Reem– is English slang for cool, good or cool and comes from Essex. To learn how to speak like someone from Essex, check out The Only Way Is Essex.

classification– is slang for something that is awful, tasteless, or smells really bad.

flushed– can be used in two ways. The first is when you defeat someone in an argument, brawl, or other competition. The second context is when someone pays more for something.

Rosie Lee– is Cockney rhyming slang for a cup of tea.

See a man above a dog– is what people say when they jokingly don't want to reveal where they're going, such as the toilet.

Stop Bajuar— When you hear this, and it's addressed to you. Quickly finish what you are doing! The implication is that you'll take too long or not do it efficiently.

cut— If you're not going to that 9 o'clock class (understandable) or would rather spend the afternoon at the student union, suggest running off to like-minded people, but be prepared to be labeled a skier by your fellow skier class.

shirts– is a way of describing someone who is in a bad mood.

sewn– is when someone has taken advantage of you. For example, if a classmate nominates you to give a presentation, you can safely say "it got stitched up."

crappy"It could mean a range of things, some ruder than others. But the most common usage is when someone expresses how tired they are.

piss– Hearing this means a person is shocked by what another person is doing or saying.

Throw a wrench into the work– You will probably hear this saying when something goes wrong or someone makes a mistake.

Ticketbuh– means OK and may come from a Hindi word meaning everything is fine. It's one of those nice words you hear when someone wants to say that everything is going great.

o offie– The off license is the equivalent of an American convenience store licensed to sell alcohol.

rotation– means to move slowly and clumsily.

Many- means a relatively large but unspecified amount of something and is usually used when someone is angry. For example, you might hear a Brit say, "For the umpteenth time I've said no, I don't walk the dog!"

I am ready– colloquial for enthusiasm/willingness to participate. For example: "I like to go bowling, I'm ready to go bowling tonight."

ten down– British slang for bed

raise the beak– when you've wasted something like money. For example: "Everything I earned over the summer was wasted keeping this apartment warm."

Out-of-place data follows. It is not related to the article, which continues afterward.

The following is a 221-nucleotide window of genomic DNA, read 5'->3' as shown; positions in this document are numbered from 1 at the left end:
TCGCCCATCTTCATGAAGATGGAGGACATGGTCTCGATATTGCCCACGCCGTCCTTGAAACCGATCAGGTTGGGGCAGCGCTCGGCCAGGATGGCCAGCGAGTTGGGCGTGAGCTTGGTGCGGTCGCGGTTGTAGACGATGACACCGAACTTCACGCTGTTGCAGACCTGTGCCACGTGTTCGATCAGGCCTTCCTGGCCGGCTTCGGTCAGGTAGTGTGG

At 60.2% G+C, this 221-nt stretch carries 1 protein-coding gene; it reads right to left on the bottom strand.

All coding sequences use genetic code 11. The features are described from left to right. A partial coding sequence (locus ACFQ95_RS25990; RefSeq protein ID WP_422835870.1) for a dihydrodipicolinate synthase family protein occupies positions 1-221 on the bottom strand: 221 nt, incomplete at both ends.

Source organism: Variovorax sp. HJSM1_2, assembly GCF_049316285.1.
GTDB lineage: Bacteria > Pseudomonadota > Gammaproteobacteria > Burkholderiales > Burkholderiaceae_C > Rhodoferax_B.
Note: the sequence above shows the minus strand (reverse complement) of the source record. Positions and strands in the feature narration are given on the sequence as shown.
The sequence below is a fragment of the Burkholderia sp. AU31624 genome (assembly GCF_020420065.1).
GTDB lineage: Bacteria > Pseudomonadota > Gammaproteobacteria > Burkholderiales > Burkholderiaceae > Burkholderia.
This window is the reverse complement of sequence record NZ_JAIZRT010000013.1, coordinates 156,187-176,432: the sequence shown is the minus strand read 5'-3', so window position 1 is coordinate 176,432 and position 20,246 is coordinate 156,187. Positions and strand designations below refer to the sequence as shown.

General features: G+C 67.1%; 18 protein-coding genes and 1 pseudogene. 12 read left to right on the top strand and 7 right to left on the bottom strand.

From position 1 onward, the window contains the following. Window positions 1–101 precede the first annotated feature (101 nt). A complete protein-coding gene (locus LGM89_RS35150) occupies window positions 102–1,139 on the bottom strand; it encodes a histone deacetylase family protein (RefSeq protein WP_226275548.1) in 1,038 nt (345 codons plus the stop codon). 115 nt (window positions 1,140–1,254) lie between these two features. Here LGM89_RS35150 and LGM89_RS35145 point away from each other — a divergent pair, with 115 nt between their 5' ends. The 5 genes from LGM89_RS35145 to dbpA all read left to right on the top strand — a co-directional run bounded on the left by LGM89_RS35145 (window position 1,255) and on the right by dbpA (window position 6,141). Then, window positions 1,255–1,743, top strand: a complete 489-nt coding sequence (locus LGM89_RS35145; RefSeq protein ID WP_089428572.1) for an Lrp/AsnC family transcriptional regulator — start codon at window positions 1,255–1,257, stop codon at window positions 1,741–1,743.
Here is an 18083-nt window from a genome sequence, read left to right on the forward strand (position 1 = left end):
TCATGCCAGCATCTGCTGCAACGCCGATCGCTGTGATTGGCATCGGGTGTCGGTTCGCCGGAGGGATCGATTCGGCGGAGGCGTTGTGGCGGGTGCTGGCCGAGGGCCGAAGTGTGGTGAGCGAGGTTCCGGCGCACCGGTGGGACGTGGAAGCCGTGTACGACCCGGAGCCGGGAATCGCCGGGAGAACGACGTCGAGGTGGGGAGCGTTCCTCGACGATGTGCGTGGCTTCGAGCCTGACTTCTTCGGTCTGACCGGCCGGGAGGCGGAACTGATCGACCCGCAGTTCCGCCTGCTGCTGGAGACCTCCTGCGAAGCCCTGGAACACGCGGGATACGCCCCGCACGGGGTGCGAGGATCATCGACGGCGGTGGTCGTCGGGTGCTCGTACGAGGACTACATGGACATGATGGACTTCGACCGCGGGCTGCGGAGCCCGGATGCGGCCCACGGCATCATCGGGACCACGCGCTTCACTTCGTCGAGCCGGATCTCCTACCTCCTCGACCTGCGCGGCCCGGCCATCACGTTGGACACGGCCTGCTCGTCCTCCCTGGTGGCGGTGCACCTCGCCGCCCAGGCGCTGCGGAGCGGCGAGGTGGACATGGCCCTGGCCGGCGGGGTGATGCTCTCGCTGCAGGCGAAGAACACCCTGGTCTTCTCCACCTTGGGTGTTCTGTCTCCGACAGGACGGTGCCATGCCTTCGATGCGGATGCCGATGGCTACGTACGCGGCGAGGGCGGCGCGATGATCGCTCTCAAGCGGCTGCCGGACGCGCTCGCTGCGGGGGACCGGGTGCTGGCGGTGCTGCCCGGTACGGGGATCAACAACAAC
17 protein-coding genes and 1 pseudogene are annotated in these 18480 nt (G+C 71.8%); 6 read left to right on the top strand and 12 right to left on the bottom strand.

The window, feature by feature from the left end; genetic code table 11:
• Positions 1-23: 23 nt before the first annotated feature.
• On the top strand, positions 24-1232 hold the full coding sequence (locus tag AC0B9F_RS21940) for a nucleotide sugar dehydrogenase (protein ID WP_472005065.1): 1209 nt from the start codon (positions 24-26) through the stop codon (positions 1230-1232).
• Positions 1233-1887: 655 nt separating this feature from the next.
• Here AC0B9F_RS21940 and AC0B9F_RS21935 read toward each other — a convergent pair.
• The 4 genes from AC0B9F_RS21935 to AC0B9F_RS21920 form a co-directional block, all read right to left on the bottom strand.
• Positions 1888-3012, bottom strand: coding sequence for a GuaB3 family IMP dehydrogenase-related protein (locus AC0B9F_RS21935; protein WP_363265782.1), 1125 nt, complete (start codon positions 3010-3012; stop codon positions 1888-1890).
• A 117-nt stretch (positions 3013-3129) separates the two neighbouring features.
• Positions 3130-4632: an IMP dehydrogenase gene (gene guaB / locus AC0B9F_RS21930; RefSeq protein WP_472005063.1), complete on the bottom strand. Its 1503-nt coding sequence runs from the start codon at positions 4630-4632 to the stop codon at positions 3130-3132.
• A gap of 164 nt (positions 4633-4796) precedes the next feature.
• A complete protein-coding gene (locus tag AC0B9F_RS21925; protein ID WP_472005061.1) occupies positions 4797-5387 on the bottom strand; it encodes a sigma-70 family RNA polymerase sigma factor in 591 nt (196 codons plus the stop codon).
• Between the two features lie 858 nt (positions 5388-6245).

sob o cosh– is used when you feel under pressure or limited. For example: "She's under pressure to deliver this project on time."

from the valley– a term used to describe the Welsh, due to the number of glens (that's the low area between the hills) in Wales.

BECAUSE– is colloquial for vodka and tonic.

Do nothing– is colloquial for relaxing. As a student, you will want to cancel every time an essay is submitted. To really unwind you need to order pizza and find a really silly movie to watch in your jim jams.

Vibration– is colloquial for feelings, atmosphere, mood. For example, you can go to a club and say, "I like the vibe here, the music is good."

Wein– is English slang for cheap wine.

drinking fountain– this is one of the many British slang terms for a pub

hesitant– is another word for unstable or unstable. You can use it to refer to a person or an object. For example, you can say that a chair has a crooked leg.

Wrought- means to get or do something that is a little crooked. For example: "I got an extension of my essay telling the speaker that my cat died."

Kleiner– is a Scottish word for small. In England it is a euphemism for urine. Confused? Do not be. When a Scot says he wants a drink, he wants a whiskey. If an Englishman says he wants to pee, take him to the nearest toilet!

corda– Bullying someone means teasing or teasing that person.

good about it– a phrase used when someone is in trouble

x-ray eyes- You can use the expression "You have X-ray eyes" to question what a friend is telling you. For example, "How do you know Yinbo ate the rest of the pizza — do you have x-ray eyes?"

extra– is used to describe something very good. You might hear "the double chocolate ice cream is extra!"

your round– If you go to a pub with a group of friends, one person is more likely to buy a drink for the whole group. This continues until everyone in the group has purchased a drink. When it is your turn, someone can say "It is your turn".

you are a guard– Used affectionately to describe someone who is nice or has a good quality. For example, you might hear "You can cook - you're a great goalie."

you what– Most Britons use this when they have not heard or understood what was said. It can sometimes be used when someone disagrees with you. You can tell who it is by the tone and body language.

Yakken- used to describe someone who talks too much about things that are not in their best interest. Example: "My teacher couldn't stop talking today."

Yonks- if you haven't seen someone for a long time. Example: "God, I haven't been to a hell of a lecture!"

pull my chain- If you tease someone about something they're sensitive about, they might tell you "stop pulling on my chain" to tell you to cut it.

zoned– used when someone is sleeping or by someone expressing that they are super tired.

treadmill– is often used to describe the black and white horizontal markings on the road that pedestrians can cross.

Get some Zzzzzzzzz– used when you want to sleep.

We hope this British Slang Dictionary is useful in your time here!